Brookings published a general overview of the political situation in Somalia back in November.
In Niger, incumbent President Mahamadou Issoufou is not standing for another term. His designated successor from the ruling party PNDS, Mohamed Bazoum, only managed to get 39.33% of the first-round vote, necessitating a run-off on February 21 against second-placed Mahamane Ousmane of the opposition party RDR. If everything goes according to plan, Niger will see its first peaceful transfer of power between two (somewhat) democratically elected presidents.
Africa’s electoral year is kicking into gear in March. Côte d’Ivoire is electing a new National Assembly, the Republic of Congo holding elections for president and Cape Verde voting on both of these institutions. I will cover all of these races in detail. But the TLDR; on these is that while Cape Verde is widely expected to hold free and transparent elections, Congo’s presidential contest will be a total scam, and Côte d’Ivoire’s elections will almost certainly be substantially flawed.
Presidents in Djibouti, Benin, and Chad are up for reelection in April. No one expects anything akin to a democratic process in Djibouti and Chad, with the incumbents almost guaranteed to build on decades of experience of suppressing the opposition. The story in Benin is a bit more nuanced. President Talon is a first-term incumbent, albeit one with a keen instinct for power and how to retain it. A controversial campaign is guaranteed after the African Court of Human and Peoples' Rights called for the annulment of a 2019 constitutional amendment on procedural grounds. Talon’s government has faced several rulings against it from the court but refused to heed any of them.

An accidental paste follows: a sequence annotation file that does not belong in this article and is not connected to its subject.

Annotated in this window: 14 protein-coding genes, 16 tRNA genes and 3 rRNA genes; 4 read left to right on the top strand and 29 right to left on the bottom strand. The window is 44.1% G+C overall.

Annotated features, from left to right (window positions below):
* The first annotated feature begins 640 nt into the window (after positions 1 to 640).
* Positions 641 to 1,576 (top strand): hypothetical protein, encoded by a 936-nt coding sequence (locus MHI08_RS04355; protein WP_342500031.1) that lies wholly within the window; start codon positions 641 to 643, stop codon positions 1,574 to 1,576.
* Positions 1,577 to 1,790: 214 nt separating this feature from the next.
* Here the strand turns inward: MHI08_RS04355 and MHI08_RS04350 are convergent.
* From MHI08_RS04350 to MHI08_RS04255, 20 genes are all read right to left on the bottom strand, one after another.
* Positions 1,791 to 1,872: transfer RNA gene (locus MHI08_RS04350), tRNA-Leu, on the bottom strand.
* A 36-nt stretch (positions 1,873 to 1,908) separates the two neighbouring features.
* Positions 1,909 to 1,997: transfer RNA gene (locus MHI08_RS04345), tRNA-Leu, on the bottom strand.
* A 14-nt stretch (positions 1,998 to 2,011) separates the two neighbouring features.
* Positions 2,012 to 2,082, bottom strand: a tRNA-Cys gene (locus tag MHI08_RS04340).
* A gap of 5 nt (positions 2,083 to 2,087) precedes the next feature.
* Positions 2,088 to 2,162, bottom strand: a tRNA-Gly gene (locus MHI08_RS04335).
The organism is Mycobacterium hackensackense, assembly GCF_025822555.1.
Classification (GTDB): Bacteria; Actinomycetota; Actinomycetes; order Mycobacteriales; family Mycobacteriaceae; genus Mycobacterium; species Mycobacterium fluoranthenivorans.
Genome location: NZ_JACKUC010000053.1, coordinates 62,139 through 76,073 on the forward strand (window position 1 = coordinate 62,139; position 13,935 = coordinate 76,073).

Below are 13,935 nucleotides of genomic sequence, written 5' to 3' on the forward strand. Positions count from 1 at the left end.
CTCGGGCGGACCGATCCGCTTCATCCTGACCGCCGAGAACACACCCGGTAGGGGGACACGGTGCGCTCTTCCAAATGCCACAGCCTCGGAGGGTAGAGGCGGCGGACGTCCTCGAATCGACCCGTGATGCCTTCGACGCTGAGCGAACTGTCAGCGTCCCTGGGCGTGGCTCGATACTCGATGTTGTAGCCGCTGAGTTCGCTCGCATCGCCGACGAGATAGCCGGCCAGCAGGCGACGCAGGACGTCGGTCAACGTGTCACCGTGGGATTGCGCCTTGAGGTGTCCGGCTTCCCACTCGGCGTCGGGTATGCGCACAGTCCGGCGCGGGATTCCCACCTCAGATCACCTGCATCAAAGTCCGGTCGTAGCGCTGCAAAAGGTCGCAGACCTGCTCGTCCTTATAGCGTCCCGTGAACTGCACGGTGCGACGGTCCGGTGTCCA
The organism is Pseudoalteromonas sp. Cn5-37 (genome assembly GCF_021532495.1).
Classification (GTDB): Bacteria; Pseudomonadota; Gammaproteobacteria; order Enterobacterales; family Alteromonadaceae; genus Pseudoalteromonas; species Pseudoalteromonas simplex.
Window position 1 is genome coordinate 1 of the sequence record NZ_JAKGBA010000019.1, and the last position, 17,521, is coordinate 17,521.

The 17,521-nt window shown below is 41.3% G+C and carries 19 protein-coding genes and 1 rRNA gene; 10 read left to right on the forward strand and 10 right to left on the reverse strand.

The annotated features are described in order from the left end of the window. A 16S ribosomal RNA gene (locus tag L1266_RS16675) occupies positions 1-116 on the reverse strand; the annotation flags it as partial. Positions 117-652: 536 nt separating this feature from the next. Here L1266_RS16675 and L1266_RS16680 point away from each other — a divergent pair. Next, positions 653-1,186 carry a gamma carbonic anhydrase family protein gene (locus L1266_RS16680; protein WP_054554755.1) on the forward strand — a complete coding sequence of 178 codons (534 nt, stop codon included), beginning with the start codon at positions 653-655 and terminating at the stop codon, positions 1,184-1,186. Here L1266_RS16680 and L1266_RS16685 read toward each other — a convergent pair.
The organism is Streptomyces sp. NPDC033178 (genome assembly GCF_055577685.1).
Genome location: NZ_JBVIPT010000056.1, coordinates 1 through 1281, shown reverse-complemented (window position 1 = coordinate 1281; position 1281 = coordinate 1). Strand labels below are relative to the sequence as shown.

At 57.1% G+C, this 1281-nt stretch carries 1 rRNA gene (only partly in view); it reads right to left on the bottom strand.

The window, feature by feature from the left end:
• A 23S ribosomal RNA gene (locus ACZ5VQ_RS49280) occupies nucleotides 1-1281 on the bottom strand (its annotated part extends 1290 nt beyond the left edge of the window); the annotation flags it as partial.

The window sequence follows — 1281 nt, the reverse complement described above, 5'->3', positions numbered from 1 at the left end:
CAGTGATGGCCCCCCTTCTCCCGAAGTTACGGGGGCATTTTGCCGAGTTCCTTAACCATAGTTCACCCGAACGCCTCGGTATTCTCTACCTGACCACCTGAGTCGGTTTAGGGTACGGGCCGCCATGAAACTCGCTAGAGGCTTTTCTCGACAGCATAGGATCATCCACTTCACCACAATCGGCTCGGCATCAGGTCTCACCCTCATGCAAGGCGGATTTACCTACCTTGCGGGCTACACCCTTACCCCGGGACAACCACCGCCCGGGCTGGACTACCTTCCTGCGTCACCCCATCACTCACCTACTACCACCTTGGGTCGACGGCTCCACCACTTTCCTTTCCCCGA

Somaliland was supposed to elect a new parliament more than ten years ago. In May, it may do it. The country’s three main political parties struck a deal in July last year to finally elect a new parliament together with local district elections. While Somaliland, technically a province of Somalia, is not recognized as a sovereign state by any other country, it is widely considered to feature a broadly democratic governance system. The outcome of the long-delayed elections will be essential to its ambitions to move from being a de facto independent territory to an internationally recognized nation.